Sirt1 regulates apoptosis and extracellular matrix degradation in resveratrol‑treated osteoarthritis chondrocytes via the Wnt/β‑catenin signaling pathways

  • Authors:
    • Shuan Liu
    • Hongping Yang
    • Bing Hu
    • Mingyong Zhang
  • View Affiliations

  • Published online on: September 21, 2017     https://doi.org/10.3892/etm.2017.5165
  • Pages: 5057-5062
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Abstract

Osteoarthritis (OA) has become a major public health problem with the increased aging population. Previous studies have demonstrated that resveratrol (RES) was able to increase the level of sirtuin 1 (Sirt1) in OA chondrocytes. However, further investigations are required to elucidate the precise molecular mechanism of RES and the potential link between Sirt1 and RES. Therefore, the present study used 30 clinical OA chondrocyte to examine chondrocyte viability, apoptosis rate and the mRNA and protein expression levels of Sirt1 and relevant genes implicated in apoptosis, extracellular matrix (ECM) degradation and Wnt/β‑catenin signaling pathway. RES and nicotinamide were used as the stimulus and inhibitor, respectively. The results demonstrated that the apoptotic rate reduced as the cell population decreased from 13.83 to 6.55% in response to 10 µM RES. Expression levels of B‑cell lymphoma 2 (Bcl‑2) associated X protein (Bax), procaspase‑3 and ‑9, matrix metalloproteinase 1 (MMP1), MMP3, MMP13, Wnt3a, Wnt5a, Wnt7a and β‑catenin were significantly inhibited (P<0.01), whereas the level of Bcl‑2 was significantly increased (P<0.01) in OA chondrocytes treated with 10 µM RES. These observations suggested that Sirt1 may regulate apoptosis and ECM degradation in RES‑treated osteoarthritis chondrocytes via the Wnt/β‑catenin signaling pathway.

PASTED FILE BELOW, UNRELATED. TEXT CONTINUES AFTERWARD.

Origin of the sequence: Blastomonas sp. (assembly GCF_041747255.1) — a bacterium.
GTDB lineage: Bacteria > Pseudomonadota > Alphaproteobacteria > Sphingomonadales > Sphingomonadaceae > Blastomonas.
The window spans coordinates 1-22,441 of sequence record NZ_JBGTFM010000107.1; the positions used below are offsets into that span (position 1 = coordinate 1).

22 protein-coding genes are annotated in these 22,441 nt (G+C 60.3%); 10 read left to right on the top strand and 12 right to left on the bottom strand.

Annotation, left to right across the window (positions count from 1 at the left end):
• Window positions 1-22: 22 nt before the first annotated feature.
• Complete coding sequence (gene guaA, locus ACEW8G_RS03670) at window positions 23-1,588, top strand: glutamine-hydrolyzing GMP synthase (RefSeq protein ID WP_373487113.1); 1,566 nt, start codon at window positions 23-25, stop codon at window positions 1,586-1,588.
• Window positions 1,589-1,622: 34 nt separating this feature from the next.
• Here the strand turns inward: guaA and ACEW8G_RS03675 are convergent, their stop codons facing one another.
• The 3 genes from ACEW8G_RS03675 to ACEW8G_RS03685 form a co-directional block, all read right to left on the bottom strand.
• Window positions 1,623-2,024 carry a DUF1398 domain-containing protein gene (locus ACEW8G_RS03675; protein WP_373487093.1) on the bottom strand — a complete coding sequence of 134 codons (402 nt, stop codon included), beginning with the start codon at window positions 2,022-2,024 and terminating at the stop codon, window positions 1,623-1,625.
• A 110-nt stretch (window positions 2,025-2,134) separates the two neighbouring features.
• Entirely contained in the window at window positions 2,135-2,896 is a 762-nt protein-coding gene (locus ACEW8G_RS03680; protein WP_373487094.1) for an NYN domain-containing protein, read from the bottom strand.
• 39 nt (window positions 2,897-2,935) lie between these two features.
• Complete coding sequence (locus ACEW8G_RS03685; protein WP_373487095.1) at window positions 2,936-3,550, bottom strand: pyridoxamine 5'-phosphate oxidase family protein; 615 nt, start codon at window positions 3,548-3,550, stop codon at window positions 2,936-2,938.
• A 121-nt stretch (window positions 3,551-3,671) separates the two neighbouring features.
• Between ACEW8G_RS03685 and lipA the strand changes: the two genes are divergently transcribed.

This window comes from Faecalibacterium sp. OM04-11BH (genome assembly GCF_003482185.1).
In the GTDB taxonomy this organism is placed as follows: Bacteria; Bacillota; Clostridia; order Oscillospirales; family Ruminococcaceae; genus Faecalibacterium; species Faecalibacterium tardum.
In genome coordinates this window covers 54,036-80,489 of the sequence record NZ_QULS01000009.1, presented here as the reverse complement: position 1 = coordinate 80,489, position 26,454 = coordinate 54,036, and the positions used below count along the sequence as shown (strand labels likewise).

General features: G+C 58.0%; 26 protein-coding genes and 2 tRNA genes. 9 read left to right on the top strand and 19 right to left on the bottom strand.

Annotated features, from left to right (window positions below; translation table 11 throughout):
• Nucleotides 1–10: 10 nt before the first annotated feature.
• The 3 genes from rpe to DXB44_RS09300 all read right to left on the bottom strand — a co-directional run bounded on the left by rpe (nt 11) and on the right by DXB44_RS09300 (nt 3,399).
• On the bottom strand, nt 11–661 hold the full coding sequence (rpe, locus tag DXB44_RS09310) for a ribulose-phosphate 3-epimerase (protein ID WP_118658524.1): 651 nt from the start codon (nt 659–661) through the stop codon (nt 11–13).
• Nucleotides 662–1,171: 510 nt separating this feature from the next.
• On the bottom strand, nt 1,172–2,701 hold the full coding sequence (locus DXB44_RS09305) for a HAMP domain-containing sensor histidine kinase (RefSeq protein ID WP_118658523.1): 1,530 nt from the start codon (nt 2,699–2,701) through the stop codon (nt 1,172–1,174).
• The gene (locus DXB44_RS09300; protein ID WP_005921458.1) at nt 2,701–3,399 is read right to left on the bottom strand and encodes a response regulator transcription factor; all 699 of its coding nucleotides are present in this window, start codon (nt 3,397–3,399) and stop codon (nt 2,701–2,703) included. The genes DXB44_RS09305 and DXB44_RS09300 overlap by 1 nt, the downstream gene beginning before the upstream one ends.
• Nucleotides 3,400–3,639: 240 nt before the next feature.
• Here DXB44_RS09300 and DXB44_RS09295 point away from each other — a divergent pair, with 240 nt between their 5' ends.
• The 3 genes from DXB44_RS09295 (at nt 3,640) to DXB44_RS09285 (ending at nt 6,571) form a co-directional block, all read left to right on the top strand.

Introduction

Osteoarthritis (OA) is a progressively degenerative joint disorder affecting ~10% of males and ~18% of females aged >60 years old worldwide (1). Risk factors of OA include obesity, bone mass, joint injury and deformity, trauma and age (2). Although OA influences the adjoining bone, synovial lining and periarticular muscle, the cause may be primarily attributed to a progressive structural and functional compromise of the cartilage (3). Typical symptoms include activity-related or mechanical pain and brief morning stiffness (3). Therapeutic approaches currently available are limited for patients with OA prior to prosthetic joint replacement, which may be required (4).